I keep reading that Americans are spending less and saving more these days. However, what I am seeing is different. I am seeing an increase in the number of divorcing couples with high credit card debt or lack of wealth despite a healthy annual income. Consistently, the spending has been in the pursuit of living the the lifestyle to which they want to become accustomed.
It is not unusual for me to see a couple who has been spending nearly 150% of their after-tax income. Where are they getting the funds to keep this up? They have high credit card debts on several credit cards. They have second mortgages. They have no emergency fund or savings of any size. They have neglected to save for retirement.
Of course, they can’t keep this going forever. And perhaps the realization of this fact is one of the catalysts for their spilt-up. As expected, one spouse says the other is the spender. But when I examine their spending history, it is apparent that both are very much involved in the shopping. The interesting point is that they each feel their spending is valid and necessary but perceive their spouse’s spending to be over the top. Further discussion usually reveals that these spouses were not communicating with each other about their spending and their financial goals.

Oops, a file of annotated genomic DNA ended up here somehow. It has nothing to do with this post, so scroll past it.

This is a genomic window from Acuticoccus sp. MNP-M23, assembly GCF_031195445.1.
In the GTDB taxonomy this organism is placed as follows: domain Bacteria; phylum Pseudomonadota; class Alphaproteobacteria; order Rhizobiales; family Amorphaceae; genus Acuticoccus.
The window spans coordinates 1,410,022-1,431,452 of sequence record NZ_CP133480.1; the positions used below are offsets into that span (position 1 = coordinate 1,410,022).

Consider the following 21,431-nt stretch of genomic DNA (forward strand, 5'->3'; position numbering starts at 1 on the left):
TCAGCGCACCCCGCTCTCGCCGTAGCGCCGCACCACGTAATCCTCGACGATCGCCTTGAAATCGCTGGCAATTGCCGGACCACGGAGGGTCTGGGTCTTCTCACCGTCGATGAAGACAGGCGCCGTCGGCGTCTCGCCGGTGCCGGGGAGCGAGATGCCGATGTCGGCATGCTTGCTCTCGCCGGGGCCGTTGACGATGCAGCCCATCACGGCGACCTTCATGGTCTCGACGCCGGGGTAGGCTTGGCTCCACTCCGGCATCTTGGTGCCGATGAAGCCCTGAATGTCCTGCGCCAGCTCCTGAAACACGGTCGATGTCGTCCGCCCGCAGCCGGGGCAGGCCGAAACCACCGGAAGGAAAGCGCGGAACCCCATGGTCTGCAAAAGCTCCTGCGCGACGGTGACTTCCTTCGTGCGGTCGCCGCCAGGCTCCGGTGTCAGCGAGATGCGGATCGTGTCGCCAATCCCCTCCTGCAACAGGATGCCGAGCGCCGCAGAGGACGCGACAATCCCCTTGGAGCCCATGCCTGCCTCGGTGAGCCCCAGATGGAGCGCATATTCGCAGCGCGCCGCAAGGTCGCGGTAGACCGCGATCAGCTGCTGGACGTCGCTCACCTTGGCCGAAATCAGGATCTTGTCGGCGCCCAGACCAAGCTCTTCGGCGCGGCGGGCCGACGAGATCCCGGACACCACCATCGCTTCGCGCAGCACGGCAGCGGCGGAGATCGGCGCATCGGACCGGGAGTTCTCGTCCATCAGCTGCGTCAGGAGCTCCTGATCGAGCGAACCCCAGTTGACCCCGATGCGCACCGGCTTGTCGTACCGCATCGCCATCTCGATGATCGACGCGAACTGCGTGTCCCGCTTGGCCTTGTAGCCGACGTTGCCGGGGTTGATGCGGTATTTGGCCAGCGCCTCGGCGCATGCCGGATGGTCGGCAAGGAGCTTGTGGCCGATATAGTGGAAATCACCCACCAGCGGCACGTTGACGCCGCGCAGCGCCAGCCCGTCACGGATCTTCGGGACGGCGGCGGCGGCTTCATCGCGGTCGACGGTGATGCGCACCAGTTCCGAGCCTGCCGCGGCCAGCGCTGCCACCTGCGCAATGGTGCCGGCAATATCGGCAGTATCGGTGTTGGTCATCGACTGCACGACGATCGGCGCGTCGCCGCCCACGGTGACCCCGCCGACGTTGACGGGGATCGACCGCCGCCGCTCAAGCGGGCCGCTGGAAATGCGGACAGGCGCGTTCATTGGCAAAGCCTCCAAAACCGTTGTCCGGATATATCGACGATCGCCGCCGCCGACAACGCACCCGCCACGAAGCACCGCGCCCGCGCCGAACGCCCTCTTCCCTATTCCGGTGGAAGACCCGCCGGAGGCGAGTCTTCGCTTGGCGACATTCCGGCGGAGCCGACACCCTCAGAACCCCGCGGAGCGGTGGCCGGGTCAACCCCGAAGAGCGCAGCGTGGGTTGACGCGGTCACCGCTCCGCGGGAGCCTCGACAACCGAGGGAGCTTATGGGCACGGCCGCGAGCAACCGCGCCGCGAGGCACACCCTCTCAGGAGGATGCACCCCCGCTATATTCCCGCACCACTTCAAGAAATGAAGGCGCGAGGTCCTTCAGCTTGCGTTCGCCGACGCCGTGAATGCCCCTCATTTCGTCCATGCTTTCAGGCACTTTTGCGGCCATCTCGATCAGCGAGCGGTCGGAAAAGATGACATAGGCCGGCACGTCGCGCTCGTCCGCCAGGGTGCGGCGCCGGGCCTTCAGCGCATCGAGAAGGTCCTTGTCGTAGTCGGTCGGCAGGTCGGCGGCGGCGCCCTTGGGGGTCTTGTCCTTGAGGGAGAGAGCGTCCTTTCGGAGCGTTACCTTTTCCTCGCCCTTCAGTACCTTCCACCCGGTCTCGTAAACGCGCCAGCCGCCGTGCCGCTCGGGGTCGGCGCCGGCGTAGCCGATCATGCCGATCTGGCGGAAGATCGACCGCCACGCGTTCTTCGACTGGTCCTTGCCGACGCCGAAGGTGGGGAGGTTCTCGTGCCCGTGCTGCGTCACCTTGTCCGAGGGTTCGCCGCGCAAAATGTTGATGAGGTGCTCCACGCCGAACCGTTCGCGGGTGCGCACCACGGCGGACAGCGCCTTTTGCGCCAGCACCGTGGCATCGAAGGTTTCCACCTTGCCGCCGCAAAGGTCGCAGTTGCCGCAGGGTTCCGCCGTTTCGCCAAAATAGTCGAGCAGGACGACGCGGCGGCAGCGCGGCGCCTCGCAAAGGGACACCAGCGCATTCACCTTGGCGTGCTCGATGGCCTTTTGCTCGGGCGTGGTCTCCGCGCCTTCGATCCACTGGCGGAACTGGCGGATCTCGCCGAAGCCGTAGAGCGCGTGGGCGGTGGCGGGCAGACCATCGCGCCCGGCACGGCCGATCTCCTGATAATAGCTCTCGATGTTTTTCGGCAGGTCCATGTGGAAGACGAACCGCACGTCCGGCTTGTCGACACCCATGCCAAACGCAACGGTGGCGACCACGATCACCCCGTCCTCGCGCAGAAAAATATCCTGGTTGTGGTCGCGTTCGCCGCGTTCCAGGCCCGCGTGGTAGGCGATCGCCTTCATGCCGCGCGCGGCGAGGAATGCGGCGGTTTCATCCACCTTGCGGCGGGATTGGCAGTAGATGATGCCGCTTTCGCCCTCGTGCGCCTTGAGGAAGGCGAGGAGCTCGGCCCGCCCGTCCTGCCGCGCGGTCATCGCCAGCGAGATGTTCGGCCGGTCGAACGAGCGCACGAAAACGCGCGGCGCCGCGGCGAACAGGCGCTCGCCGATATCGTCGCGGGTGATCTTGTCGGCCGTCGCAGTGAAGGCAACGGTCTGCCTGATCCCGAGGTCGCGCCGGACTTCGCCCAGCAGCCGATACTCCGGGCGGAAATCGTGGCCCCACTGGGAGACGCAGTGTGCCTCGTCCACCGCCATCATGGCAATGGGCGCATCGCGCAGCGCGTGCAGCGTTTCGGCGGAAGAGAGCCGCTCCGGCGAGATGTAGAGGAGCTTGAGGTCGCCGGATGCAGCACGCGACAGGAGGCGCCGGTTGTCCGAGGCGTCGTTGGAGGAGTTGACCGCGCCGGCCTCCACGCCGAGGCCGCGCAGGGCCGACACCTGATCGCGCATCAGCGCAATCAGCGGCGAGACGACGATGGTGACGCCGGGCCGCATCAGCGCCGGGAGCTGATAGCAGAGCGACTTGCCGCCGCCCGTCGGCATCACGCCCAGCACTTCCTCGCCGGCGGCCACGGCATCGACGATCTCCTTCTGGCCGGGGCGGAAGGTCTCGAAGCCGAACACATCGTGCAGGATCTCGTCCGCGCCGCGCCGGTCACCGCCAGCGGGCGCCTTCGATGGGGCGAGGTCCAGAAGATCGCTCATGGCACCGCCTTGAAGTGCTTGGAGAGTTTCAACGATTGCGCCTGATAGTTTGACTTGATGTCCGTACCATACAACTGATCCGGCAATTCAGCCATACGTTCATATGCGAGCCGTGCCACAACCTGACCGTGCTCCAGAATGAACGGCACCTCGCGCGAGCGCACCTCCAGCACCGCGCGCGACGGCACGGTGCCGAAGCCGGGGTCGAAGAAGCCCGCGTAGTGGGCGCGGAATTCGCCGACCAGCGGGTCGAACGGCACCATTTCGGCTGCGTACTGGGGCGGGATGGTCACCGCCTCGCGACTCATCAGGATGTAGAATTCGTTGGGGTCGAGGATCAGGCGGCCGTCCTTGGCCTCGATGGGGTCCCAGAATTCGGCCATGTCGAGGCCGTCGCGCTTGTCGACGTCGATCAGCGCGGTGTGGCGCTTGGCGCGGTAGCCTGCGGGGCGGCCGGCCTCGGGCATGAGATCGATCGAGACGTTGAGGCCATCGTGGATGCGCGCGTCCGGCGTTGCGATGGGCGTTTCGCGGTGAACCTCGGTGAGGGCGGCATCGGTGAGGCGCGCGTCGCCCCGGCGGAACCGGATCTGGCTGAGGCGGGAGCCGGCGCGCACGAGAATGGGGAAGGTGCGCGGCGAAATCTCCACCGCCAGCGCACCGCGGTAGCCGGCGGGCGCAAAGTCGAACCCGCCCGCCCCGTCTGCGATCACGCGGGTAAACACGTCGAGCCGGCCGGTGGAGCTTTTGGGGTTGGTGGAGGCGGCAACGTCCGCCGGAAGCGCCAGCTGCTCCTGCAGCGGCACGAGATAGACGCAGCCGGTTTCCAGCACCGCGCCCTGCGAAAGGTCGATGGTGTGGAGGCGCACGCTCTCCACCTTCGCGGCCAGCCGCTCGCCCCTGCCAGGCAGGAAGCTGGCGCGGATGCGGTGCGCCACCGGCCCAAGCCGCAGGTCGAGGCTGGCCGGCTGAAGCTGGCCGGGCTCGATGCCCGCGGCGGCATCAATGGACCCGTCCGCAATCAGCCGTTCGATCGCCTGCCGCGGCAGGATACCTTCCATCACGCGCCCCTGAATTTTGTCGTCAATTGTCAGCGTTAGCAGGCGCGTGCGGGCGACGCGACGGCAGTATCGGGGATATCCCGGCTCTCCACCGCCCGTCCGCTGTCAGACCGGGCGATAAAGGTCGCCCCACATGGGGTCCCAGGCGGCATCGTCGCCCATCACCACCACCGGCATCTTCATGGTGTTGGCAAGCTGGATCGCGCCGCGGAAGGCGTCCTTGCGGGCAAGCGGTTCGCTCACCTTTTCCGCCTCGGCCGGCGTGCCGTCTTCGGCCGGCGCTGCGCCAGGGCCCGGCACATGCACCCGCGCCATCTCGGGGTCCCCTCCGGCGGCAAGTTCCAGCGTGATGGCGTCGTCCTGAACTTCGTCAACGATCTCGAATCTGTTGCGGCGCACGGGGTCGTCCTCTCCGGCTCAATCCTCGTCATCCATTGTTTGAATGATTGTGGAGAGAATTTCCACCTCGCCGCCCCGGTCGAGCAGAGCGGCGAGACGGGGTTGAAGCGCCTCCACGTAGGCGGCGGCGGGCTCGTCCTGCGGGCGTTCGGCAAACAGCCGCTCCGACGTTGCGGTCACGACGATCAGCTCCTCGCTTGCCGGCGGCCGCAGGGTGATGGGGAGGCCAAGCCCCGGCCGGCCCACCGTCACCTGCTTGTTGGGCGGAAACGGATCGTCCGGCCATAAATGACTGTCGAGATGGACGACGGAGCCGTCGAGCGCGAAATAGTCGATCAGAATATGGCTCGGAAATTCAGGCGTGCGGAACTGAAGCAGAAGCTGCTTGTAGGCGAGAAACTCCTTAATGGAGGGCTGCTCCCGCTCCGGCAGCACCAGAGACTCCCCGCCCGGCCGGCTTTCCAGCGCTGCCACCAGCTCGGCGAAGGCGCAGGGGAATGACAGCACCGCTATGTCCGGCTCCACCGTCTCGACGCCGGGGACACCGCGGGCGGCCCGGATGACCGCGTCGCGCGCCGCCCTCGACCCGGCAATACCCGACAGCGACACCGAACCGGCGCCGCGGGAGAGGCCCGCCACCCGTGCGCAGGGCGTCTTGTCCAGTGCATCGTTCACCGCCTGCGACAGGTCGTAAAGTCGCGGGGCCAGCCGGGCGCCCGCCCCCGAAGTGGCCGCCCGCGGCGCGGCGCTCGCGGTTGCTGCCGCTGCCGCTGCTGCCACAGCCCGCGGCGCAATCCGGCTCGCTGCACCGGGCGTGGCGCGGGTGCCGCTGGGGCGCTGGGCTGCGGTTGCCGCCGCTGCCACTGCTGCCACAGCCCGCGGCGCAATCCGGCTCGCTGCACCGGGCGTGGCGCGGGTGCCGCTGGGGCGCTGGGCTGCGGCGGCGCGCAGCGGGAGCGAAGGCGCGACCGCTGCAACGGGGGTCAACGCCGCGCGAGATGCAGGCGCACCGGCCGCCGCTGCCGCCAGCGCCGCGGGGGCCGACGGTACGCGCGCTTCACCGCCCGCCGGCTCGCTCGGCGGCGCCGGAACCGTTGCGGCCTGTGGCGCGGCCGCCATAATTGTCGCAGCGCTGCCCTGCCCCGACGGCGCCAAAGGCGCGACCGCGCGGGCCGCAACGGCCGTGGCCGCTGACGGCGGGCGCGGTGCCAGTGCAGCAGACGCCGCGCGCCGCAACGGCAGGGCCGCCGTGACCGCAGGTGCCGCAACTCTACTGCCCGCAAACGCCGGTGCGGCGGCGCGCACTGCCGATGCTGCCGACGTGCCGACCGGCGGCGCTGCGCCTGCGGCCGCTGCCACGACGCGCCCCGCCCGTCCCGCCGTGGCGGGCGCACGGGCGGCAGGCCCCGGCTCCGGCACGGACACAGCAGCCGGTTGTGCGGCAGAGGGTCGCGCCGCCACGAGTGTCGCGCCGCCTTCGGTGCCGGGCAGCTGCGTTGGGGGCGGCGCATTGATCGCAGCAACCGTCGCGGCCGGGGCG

Some people might think the overspending is the primary cause of the divorce. I wonder if perhaps it goes deeper than that. Perhaps their difference in values and their inability to fully communicate are more the reasons for the divorce and the financial situation is just the last straw.